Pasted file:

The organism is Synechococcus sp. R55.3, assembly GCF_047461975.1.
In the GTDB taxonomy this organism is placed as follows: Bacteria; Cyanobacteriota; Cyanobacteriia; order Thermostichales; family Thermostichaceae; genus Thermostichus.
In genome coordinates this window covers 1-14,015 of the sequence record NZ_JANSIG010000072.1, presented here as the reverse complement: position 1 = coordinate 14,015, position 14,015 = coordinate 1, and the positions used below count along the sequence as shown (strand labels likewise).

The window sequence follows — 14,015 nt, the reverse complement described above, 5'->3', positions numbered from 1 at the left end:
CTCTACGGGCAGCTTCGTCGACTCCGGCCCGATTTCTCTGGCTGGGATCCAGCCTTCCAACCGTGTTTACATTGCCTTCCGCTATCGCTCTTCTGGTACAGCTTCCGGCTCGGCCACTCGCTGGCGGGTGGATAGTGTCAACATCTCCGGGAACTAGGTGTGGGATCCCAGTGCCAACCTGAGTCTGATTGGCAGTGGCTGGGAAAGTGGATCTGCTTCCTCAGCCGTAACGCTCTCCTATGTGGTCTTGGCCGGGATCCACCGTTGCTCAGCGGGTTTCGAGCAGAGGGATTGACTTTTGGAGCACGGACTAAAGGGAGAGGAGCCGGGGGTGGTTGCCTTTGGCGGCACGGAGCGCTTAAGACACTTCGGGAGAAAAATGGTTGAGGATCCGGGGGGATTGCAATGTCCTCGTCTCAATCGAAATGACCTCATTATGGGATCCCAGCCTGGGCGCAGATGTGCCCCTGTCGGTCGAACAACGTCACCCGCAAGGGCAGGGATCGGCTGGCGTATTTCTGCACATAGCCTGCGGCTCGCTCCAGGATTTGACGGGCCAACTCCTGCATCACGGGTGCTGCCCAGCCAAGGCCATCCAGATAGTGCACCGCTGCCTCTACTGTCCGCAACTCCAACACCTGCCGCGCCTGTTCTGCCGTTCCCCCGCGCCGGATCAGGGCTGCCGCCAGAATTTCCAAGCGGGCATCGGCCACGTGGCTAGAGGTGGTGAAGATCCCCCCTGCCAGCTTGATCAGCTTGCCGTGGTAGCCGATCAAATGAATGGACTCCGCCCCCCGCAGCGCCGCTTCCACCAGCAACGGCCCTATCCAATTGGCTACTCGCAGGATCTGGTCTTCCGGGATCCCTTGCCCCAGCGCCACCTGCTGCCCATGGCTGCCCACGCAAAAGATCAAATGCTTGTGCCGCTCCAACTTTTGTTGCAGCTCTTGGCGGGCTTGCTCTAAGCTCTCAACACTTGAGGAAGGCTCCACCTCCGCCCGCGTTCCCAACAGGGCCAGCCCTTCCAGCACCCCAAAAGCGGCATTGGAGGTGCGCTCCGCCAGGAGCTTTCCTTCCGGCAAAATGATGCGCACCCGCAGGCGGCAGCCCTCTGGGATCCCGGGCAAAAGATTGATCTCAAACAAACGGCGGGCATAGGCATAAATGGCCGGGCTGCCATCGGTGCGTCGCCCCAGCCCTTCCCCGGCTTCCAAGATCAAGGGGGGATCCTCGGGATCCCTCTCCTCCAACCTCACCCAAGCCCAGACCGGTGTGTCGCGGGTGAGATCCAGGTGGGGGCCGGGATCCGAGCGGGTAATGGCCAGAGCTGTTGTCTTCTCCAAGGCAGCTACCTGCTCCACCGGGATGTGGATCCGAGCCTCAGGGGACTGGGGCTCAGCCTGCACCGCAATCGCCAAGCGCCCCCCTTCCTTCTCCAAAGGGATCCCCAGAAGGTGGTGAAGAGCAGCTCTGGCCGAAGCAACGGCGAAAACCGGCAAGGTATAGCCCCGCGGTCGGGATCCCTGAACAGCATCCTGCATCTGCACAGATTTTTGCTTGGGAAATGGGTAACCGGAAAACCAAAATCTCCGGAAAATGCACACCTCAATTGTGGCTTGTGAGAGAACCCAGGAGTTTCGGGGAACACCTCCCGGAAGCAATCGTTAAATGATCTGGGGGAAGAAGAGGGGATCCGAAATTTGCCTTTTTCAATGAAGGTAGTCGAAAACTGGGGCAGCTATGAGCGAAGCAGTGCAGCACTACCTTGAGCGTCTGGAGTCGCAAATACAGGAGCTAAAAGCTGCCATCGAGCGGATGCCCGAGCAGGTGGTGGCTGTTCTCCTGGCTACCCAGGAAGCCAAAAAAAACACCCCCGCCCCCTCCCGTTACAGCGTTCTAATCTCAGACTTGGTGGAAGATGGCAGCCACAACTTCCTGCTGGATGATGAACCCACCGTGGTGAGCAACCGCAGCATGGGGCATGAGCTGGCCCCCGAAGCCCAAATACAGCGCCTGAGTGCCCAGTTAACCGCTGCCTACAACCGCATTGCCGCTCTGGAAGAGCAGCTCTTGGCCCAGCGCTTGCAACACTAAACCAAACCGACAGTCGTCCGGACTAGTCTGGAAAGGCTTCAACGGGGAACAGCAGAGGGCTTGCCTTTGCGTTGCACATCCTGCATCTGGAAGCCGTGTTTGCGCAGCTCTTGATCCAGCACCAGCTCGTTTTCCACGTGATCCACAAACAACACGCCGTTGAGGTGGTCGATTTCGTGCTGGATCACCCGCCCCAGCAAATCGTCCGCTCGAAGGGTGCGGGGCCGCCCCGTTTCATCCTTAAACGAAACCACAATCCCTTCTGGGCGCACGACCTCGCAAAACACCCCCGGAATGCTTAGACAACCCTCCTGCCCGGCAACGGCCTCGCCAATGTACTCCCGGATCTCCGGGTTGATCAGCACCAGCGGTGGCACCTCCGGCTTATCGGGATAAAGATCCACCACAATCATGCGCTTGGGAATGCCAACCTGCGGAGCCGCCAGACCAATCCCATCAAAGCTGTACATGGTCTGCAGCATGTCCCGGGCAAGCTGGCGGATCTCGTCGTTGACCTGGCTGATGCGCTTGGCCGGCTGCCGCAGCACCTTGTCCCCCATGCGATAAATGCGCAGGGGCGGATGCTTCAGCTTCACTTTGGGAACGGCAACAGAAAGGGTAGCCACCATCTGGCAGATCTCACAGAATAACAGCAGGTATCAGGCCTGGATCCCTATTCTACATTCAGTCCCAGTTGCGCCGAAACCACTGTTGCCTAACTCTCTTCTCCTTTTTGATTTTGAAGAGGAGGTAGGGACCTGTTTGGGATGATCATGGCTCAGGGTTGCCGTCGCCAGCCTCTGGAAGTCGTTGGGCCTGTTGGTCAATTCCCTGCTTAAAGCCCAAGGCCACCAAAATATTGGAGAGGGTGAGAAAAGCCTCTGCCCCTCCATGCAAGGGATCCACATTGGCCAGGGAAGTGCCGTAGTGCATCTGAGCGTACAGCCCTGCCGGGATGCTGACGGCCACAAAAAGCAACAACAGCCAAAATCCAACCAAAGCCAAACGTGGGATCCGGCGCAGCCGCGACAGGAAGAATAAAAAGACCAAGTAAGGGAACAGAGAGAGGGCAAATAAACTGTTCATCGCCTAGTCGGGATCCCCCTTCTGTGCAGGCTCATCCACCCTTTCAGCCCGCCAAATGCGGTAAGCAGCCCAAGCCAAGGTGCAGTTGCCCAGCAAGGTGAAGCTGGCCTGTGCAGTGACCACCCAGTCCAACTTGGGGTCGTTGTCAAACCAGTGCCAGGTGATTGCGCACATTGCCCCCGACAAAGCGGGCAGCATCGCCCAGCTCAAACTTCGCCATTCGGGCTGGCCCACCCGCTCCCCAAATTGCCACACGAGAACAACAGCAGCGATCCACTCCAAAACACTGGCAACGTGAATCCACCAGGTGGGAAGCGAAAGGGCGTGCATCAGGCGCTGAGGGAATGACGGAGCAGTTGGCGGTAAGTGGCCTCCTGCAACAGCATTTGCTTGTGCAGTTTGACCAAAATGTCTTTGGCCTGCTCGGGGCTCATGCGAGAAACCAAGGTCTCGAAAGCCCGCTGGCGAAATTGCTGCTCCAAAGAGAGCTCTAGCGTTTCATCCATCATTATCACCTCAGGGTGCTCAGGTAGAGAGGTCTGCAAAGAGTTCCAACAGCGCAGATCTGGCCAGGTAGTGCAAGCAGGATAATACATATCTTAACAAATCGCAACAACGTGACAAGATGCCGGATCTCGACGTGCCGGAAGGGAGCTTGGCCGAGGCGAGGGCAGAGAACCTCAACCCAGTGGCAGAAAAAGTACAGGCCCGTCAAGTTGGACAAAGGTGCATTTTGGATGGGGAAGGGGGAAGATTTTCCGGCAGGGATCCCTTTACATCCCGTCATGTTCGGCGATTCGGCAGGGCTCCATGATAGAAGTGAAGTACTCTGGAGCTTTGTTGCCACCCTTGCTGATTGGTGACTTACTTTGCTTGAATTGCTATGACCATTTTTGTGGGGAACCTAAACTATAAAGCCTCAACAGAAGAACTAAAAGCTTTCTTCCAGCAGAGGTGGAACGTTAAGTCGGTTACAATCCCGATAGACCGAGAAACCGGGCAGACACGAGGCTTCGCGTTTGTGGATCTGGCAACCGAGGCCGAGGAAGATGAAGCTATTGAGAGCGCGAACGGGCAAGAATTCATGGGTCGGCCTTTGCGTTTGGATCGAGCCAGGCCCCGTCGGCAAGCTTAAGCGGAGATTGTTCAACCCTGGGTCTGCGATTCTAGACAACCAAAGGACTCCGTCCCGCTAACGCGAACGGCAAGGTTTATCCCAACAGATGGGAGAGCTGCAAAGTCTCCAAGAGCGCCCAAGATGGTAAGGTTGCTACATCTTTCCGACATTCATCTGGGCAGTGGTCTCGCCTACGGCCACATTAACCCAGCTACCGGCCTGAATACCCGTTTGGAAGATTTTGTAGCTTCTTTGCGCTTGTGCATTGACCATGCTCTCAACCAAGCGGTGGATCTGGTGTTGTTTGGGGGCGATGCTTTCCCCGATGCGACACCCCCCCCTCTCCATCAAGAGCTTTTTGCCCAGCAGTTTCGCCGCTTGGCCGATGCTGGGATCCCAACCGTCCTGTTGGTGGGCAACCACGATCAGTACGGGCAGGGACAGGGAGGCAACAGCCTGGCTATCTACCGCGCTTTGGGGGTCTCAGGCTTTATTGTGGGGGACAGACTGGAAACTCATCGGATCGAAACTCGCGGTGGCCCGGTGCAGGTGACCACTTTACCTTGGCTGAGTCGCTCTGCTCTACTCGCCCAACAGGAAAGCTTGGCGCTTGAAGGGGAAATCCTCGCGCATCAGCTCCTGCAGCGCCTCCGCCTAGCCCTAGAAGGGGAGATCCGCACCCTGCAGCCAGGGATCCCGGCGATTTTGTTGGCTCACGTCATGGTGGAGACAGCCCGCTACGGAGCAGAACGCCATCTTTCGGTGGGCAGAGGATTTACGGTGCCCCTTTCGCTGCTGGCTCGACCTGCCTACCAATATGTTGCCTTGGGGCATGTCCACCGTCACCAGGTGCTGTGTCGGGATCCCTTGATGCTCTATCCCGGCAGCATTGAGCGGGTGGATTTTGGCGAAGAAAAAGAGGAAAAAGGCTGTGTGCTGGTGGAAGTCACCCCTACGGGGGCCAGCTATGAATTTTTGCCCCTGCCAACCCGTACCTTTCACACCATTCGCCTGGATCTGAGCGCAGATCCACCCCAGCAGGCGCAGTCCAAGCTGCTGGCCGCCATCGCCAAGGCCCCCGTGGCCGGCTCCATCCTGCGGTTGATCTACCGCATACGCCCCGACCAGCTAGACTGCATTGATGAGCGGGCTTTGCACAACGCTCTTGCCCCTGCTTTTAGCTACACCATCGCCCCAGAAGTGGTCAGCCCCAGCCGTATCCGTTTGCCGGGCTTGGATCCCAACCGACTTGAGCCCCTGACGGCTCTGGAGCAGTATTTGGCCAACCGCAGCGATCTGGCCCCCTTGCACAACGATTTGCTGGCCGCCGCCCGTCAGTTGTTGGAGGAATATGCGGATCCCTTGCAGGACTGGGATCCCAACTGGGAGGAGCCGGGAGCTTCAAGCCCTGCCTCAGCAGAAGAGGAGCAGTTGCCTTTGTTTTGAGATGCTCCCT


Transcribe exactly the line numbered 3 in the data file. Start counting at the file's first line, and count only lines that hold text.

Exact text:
In genome coordinates this window covers 1-14,015 of the sequence record NZ_JANSIG010000072.1, presented here as the reverse complement: position 1 = coordinate 14,015, position 14,015 = coordinate 1, and the positions used below count along the sequence as shown (strand labels likewise).